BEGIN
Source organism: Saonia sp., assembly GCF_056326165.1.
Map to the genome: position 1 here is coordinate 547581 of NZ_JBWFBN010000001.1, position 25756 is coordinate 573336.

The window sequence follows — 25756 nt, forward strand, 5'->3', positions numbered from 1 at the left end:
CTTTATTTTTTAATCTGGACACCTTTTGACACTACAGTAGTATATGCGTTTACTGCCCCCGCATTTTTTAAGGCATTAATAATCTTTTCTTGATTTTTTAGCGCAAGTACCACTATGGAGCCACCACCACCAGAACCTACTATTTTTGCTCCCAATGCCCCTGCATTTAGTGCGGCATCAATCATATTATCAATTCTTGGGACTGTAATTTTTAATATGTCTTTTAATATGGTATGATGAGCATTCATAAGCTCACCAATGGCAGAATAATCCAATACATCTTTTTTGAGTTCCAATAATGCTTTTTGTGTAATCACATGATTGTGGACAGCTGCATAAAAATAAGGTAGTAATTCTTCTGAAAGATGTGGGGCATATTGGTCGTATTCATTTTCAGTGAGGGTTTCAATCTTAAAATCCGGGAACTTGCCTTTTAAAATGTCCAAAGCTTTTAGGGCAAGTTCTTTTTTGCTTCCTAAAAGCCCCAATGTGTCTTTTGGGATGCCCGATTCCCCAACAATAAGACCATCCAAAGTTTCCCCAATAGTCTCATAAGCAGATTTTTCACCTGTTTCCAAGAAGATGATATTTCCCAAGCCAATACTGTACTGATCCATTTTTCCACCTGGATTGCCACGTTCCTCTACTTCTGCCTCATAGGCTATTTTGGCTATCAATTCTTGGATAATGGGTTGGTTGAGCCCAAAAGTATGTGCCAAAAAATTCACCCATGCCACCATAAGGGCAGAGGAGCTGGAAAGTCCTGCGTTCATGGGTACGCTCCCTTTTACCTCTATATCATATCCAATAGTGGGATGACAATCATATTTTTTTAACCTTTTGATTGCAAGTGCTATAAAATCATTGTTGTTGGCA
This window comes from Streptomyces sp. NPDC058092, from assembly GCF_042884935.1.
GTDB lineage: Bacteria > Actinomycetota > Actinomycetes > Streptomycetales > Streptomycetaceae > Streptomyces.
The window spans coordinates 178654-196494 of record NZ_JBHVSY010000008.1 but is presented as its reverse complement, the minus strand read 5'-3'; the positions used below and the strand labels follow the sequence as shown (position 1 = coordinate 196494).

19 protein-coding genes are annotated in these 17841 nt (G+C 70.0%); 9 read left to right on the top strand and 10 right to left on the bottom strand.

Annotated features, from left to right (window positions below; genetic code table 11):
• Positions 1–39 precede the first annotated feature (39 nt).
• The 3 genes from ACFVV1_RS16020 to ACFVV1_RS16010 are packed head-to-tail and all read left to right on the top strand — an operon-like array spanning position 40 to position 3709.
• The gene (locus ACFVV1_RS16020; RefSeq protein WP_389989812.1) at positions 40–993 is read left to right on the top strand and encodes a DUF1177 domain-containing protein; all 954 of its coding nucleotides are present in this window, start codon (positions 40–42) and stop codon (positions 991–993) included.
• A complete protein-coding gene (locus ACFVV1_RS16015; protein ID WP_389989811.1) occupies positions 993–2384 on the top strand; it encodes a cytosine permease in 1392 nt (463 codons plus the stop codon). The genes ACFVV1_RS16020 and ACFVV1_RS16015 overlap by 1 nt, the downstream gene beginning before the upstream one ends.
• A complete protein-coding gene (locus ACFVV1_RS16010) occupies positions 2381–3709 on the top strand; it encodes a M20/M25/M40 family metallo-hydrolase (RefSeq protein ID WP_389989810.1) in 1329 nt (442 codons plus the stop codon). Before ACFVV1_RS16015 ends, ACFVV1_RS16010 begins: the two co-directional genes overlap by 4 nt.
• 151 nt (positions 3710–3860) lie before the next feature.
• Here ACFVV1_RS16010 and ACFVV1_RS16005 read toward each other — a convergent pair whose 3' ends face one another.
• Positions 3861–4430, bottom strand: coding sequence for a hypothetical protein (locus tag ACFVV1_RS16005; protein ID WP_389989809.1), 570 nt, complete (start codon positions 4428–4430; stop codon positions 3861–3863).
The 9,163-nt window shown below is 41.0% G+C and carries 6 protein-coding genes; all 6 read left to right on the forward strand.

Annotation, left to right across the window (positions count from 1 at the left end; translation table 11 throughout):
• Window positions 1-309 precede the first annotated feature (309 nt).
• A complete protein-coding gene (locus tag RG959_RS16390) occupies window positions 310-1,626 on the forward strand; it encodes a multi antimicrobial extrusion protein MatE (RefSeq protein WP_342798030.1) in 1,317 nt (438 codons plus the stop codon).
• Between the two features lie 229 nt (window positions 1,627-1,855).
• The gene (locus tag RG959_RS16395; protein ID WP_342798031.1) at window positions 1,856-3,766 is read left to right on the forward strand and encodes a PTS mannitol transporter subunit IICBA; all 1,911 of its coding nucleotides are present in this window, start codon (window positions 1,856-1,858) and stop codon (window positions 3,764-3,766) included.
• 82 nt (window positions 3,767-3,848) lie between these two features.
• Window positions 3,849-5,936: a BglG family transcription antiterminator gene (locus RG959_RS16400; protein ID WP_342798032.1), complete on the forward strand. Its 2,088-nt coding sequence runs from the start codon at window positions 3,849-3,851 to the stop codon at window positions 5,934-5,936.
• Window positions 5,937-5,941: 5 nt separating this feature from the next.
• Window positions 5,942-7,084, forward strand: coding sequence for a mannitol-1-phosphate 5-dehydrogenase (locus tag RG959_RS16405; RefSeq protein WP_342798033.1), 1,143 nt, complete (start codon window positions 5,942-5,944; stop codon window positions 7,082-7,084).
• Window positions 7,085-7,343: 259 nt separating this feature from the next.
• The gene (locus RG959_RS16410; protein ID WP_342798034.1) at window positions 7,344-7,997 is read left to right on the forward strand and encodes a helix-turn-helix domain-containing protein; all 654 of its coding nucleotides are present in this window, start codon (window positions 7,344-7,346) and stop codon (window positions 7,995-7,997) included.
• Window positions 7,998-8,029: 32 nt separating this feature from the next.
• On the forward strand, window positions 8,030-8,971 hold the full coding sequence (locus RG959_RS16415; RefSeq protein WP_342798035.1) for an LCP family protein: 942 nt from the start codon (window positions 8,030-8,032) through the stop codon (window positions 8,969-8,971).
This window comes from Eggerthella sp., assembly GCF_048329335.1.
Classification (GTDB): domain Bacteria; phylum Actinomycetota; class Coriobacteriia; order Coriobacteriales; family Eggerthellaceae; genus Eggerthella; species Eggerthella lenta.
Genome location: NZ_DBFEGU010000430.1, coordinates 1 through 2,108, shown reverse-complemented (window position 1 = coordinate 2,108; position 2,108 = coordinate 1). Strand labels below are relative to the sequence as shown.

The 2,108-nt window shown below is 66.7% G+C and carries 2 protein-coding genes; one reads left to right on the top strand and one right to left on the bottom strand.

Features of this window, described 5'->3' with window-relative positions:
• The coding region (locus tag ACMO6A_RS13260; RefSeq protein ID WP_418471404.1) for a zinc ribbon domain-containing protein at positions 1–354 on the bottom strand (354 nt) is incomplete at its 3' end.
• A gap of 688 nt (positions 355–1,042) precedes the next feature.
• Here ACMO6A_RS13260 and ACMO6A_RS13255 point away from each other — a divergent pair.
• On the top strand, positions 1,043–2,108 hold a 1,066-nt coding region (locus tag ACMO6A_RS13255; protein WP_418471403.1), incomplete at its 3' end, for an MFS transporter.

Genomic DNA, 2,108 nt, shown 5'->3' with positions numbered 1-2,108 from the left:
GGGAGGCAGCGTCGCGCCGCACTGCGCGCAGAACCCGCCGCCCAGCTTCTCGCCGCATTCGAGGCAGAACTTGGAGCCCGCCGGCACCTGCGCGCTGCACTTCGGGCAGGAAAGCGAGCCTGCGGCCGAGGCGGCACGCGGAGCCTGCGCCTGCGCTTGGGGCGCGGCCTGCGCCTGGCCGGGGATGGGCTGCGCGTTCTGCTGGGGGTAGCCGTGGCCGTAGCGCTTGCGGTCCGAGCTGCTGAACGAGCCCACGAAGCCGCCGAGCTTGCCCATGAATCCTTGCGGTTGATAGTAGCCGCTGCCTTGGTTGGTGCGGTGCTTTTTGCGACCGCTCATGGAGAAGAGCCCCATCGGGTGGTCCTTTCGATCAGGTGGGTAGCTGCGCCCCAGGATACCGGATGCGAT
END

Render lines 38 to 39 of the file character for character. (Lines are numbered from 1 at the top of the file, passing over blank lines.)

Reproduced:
• A gap of 688 nt (positions 355–1,042) precedes the next feature.
• Here ACMO6A_RS13260 and ACMO6A_RS13255 point away from each other — a divergent pair.